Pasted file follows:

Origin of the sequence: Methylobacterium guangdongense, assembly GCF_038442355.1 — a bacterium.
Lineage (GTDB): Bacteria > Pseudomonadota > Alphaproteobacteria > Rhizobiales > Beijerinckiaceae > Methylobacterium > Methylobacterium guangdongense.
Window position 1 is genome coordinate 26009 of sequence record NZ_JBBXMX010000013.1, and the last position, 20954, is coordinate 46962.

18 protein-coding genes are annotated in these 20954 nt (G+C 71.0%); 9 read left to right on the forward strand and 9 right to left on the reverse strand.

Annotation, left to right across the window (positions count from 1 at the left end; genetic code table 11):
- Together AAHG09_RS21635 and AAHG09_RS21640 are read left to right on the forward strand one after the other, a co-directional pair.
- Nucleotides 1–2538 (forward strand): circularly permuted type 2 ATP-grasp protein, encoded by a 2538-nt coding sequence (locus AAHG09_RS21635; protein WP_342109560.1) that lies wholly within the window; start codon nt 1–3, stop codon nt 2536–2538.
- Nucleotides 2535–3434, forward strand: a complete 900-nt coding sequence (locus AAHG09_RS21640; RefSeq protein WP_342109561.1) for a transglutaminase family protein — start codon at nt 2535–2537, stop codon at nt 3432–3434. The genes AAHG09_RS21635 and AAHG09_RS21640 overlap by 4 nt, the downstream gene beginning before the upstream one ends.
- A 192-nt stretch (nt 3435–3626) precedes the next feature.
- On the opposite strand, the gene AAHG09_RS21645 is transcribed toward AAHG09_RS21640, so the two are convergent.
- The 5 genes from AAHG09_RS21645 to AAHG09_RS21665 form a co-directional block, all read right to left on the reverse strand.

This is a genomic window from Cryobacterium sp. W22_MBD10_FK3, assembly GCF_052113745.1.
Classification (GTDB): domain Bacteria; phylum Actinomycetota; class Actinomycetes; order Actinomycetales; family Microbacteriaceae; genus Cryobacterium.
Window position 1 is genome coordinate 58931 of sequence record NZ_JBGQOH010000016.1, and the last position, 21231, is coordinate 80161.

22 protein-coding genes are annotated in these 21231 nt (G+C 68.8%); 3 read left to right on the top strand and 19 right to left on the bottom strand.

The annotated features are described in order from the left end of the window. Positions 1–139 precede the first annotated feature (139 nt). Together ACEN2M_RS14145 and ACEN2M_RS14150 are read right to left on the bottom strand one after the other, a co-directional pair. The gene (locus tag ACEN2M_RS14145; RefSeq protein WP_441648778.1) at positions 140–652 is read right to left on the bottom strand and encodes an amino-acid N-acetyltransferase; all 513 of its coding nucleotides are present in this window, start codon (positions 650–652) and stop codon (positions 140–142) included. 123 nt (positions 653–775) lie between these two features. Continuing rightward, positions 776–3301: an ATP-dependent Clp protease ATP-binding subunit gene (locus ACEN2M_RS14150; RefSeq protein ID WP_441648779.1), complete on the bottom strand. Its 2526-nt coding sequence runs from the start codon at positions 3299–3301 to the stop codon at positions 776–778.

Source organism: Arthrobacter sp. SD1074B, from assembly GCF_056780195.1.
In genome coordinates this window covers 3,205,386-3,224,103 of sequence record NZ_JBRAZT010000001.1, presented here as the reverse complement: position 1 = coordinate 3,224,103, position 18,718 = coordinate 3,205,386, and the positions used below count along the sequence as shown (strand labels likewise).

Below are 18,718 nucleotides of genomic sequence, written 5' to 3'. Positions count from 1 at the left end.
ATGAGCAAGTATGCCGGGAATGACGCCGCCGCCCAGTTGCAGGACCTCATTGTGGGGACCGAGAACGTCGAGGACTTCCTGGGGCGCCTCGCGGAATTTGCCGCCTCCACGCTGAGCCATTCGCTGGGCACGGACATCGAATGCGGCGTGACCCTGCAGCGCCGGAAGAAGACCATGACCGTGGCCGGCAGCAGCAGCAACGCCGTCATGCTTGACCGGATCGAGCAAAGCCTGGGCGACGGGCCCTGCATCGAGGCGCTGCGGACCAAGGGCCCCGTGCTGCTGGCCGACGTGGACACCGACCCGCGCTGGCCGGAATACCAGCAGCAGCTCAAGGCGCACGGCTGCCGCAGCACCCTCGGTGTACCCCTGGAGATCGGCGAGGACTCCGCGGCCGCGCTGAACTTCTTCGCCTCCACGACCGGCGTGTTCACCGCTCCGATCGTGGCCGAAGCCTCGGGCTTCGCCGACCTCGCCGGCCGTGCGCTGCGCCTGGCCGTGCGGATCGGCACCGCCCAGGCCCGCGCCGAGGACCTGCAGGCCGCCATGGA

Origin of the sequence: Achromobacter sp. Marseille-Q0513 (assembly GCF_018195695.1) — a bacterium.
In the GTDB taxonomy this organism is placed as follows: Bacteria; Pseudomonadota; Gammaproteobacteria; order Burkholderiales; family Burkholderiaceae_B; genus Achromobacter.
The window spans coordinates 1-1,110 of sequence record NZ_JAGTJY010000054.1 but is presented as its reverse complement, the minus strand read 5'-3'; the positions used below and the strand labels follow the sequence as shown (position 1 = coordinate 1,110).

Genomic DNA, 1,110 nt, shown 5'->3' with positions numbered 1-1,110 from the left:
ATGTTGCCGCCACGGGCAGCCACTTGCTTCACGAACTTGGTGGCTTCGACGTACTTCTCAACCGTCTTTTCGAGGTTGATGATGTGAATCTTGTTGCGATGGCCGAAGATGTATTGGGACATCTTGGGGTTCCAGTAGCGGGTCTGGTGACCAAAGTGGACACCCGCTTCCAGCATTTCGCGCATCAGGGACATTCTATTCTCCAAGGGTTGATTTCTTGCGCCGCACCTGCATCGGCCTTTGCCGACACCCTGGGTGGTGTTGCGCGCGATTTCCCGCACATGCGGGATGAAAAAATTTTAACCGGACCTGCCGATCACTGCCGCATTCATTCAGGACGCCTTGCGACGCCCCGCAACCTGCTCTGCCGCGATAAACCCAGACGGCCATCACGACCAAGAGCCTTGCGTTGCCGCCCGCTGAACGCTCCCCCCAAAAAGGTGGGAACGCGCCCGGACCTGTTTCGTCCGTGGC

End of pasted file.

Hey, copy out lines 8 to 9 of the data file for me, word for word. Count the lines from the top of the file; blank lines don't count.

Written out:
- Nucleotides 2535–3434, forward strand: a complete 900-nt coding sequence (locus AAHG09_RS21640; RefSeq protein WP_342109561.1) for a transglutaminase family protein — start codon at nt 2535–2537, stop codon at nt 3432–3434. The genes AAHG09_RS21635 and AAHG09_RS21640 overlap by 4 nt, the downstream gene beginning before the upstream one ends.
- A 192-nt stretch (nt 3435–3626) precedes the next feature.